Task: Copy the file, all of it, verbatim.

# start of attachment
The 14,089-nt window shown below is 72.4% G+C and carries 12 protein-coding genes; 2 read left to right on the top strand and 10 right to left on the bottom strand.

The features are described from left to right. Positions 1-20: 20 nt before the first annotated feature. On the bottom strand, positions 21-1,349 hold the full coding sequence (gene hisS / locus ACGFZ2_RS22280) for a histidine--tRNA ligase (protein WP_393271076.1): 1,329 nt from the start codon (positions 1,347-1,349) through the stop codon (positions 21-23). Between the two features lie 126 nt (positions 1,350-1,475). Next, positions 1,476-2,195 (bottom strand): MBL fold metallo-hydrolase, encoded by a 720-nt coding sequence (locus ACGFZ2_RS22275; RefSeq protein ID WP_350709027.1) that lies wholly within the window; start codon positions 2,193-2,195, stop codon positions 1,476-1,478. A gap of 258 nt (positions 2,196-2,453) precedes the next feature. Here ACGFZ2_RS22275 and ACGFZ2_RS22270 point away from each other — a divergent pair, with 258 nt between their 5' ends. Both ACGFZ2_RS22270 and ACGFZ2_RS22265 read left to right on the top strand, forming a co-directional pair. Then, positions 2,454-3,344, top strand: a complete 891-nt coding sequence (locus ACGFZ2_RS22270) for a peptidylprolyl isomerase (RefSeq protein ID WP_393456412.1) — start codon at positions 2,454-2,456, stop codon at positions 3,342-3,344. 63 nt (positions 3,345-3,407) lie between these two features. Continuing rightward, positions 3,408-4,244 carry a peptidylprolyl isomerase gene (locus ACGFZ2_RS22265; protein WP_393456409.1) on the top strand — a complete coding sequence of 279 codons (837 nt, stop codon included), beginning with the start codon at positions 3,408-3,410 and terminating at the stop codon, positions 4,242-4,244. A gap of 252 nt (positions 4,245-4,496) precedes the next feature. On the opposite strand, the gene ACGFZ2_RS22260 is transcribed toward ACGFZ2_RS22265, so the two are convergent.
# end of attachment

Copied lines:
The 14,089-nt window shown below is 72.4% G+C and carries 12 protein-coding genes; 2 read left to right on the top strand and 10 right to left on the bottom strand.

The features are described from left to right. Positions 1-20: 20 nt before the first annotated feature. On the bottom strand, positions 21-1,349 hold the full coding sequence (gene hisS / locus ACGFZ2_RS22280) for a histidine--tRNA ligase (protein WP_393271076.1): 1,329 nt from the start codon (positions 1,347-1,349) through the stop codon (positions 21-23). Between the two features lie 126 nt (positions 1,350-1,475). Next, positions 1,476-2,195 (bottom strand): MBL fold metallo-hydrolase, encoded by a 720-nt coding sequence (locus ACGFZ2_RS22275; RefSeq protein ID WP_350709027.1) that lies wholly within the window; start codon positions 2,193-2,195, stop codon positions 1,476-1,478. A gap of 258 nt (positions 2,196-2,453) precedes the next feature. Here ACGFZ2_RS22275 and ACGFZ2_RS22270 point away from each other — a divergent pair, with 258 nt between their 5' ends. Both ACGFZ2_RS22270 and ACGFZ2_RS22265 read left to right on the top strand, forming a co-directional pair. Then, positions 2,454-3,344, top strand: a complete 891-nt coding sequence (locus ACGFZ2_RS22270) for a peptidylprolyl isomerase (RefSeq protein ID WP_393456412.1) — start codon at positions 2,454-2,456, stop codon at positions 3,342-3,344. 63 nt (positions 3,345-3,407) lie between these two features. Continuing rightward, positions 3,408-4,244 carry a peptidylprolyl isomerase gene (locus ACGFZ2_RS22265; protein WP_393456409.1) on the top strand — a complete coding sequence of 279 codons (837 nt, stop codon included), beginning with the start codon at positions 3,408-3,410 and terminating at the stop codon, positions 4,242-4,244. A gap of 252 nt (positions 4,245-4,496) precedes the next feature. On the opposite strand, the gene ACGFZ2_RS22260 is transcribed toward ACGFZ2_RS22265, so the two are convergent.